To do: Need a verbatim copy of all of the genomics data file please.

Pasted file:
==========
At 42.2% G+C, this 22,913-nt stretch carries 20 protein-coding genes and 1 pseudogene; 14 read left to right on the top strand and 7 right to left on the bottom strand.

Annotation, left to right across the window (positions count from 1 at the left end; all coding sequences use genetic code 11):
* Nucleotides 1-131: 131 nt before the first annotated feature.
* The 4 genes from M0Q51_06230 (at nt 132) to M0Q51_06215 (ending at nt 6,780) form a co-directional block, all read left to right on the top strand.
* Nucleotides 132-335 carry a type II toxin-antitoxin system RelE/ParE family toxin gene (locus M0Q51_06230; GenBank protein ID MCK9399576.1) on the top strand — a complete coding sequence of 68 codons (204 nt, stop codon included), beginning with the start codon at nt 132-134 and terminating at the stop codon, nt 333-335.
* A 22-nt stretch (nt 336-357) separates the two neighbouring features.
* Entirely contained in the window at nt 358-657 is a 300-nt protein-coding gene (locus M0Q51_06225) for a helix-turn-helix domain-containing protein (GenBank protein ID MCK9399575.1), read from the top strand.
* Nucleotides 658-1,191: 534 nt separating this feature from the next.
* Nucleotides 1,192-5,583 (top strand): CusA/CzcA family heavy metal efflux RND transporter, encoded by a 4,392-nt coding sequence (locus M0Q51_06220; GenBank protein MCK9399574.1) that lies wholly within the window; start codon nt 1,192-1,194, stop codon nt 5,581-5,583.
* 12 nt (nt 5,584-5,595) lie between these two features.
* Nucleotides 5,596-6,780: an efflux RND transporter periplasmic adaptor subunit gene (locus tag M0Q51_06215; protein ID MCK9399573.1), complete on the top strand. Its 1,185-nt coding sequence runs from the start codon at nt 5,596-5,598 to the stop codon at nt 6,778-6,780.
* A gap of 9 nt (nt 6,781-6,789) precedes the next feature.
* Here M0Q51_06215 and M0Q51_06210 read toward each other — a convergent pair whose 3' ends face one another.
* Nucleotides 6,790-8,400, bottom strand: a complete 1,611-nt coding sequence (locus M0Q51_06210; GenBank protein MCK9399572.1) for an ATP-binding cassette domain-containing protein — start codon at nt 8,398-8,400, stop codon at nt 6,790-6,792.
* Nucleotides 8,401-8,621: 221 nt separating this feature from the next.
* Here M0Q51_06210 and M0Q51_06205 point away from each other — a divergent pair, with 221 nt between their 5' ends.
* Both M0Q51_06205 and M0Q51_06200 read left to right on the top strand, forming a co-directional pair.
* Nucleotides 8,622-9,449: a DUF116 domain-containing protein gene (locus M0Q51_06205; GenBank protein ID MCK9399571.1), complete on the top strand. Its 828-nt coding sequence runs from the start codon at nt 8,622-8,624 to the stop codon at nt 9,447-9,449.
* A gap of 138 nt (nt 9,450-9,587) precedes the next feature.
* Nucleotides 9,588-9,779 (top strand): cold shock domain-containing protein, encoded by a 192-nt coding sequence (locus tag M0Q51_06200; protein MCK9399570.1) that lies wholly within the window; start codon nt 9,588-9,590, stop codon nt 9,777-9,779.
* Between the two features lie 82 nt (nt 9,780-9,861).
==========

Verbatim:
At 42.2% G+C, this 22,913-nt stretch carries 20 protein-coding genes and 1 pseudogene; 14 read left to right on the top strand and 7 right to left on the bottom strand.

Annotation, left to right across the window (positions count from 1 at the left end; all coding sequences use genetic code 11):
* Nucleotides 1-131: 131 nt before the first annotated feature.
* The 4 genes from M0Q51_06230 (at nt 132) to M0Q51_06215 (ending at nt 6,780) form a co-directional block, all read left to right on the top strand.
* Nucleotides 132-335 carry a type II toxin-antitoxin system RelE/ParE family toxin gene (locus M0Q51_06230; GenBank protein ID MCK9399576.1) on the top strand — a complete coding sequence of 68 codons (204 nt, stop codon included), beginning with the start codon at nt 132-134 and terminating at the stop codon, nt 333-335.
* A 22-nt stretch (nt 336-357) separates the two neighbouring features.
* Entirely contained in the window at nt 358-657 is a 300-nt protein-coding gene (locus M0Q51_06225) for a helix-turn-helix domain-containing protein (GenBank protein ID MCK9399575.1), read from the top strand.
* Nucleotides 658-1,191: 534 nt separating this feature from the next.
* Nucleotides 1,192-5,583 (top strand): CusA/CzcA family heavy metal efflux RND transporter, encoded by a 4,392-nt coding sequence (locus M0Q51_06220; GenBank protein MCK9399574.1) that lies wholly within the window; start codon nt 1,192-1,194, stop codon nt 5,581-5,583.
* 12 nt (nt 5,584-5,595) lie between these two features.
* Nucleotides 5,596-6,780: an efflux RND transporter periplasmic adaptor subunit gene (locus tag M0Q51_06215; protein ID MCK9399573.1), complete on the top strand. Its 1,185-nt coding sequence runs from the start codon at nt 5,596-5,598 to the stop codon at nt 6,778-6,780.
* A gap of 9 nt (nt 6,781-6,789) precedes the next feature.
* Here M0Q51_06215 and M0Q51_06210 read toward each other — a convergent pair whose 3' ends face one another.
* Nucleotides 6,790-8,400, bottom strand: a complete 1,611-nt coding sequence (locus M0Q51_06210; GenBank protein MCK9399572.1) for an ATP-binding cassette domain-containing protein — start codon at nt 8,398-8,400, stop codon at nt 6,790-6,792.
* Nucleotides 8,401-8,621: 221 nt separating this feature from the next.
* Here M0Q51_06210 and M0Q51_06205 point away from each other — a divergent pair, with 221 nt between their 5' ends.
* Both M0Q51_06205 and M0Q51_06200 read left to right on the top strand, forming a co-directional pair.
* Nucleotides 8,622-9,449: a DUF116 domain-containing protein gene (locus M0Q51_06205; GenBank protein ID MCK9399571.1), complete on the top strand. Its 828-nt coding sequence runs from the start codon at nt 8,622-8,624 to the stop codon at nt 9,447-9,449.
* A gap of 138 nt (nt 9,450-9,587) precedes the next feature.
* Nucleotides 9,588-9,779 (top strand): cold shock domain-containing protein, encoded by a 192-nt coding sequence (locus tag M0Q51_06200; protein MCK9399570.1) that lies wholly within the window; start codon nt 9,588-9,590, stop codon nt 9,777-9,779.
* Between the two features lie 82 nt (nt 9,780-9,861).